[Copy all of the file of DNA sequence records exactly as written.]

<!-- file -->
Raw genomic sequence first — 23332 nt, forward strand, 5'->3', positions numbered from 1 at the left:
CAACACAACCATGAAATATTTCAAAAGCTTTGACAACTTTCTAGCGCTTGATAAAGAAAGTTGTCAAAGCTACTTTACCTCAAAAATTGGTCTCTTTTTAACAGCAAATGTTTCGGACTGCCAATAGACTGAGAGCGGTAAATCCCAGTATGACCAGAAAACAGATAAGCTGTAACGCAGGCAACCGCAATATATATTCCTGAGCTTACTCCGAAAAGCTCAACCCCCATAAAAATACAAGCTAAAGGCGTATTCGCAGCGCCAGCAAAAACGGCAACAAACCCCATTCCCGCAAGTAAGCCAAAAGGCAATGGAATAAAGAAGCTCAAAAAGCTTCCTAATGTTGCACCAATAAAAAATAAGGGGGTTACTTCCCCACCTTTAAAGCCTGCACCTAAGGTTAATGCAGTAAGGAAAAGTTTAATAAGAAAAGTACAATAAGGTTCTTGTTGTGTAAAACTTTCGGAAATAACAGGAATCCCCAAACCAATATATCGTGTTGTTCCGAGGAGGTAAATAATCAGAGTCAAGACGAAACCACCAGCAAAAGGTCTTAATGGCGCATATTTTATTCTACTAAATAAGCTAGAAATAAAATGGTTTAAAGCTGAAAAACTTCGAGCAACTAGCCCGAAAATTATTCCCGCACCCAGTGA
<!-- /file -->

Raw genomic sequence first — 23332 nt, forward strand, 5'->3', positions numbered from 1 at the left:
CAACACAACCATGAAATATTTCAAAAGCTTTGACAACTTTCTAGCGCTTGATAAAGAAAGTTGTCAAAGCTACTTTACCTCAAAAATTGGTCTCTTTTTAACAGCAAATGTTTCGGACTGCCAATAGACTGAGAGCGGTAAATCCCAGTATGACCAGAAAACAGATAAGCTGTAACGCAGGCAACCGCAATATATATTCCTGAGCTTACTCCGAAAAGCTCAACCCCCATAAAAATACAAGCTAAAGGCGTATTCGCAGCGCCAGCAAAAACGGCAACAAACCCCATTCCCGCAAGTAAGCCAAAAGGCAATGGAATAAAGAAGCTCAAAAAGCTTCCTAATGTTGCACCAATAAAAAATAAGGGGGTTACTTCCCCACCTTTAAAGCCTGCACCTAAGGTTAATGCAGTAAGGAAAAGTTTAATAAGAAAAGTACAATAAGGTTCTTGTTGTGTAAAACTTTCGGAAATAACAGGAATCCCCAAACCAATATATCGTGTTGTTCCGAGGAGGTAAATAATCAGAGTCAAGACGAAACCACCAGCAAAAGGTCTTAATGGCGCATATTTTATTCTACTAAATAAGCTAGAAATAAAATGGTTTAAAGCTGAAAAACTTCGAGCAACTAGCCCGAAAATTATTCCCGCACCCAGTGA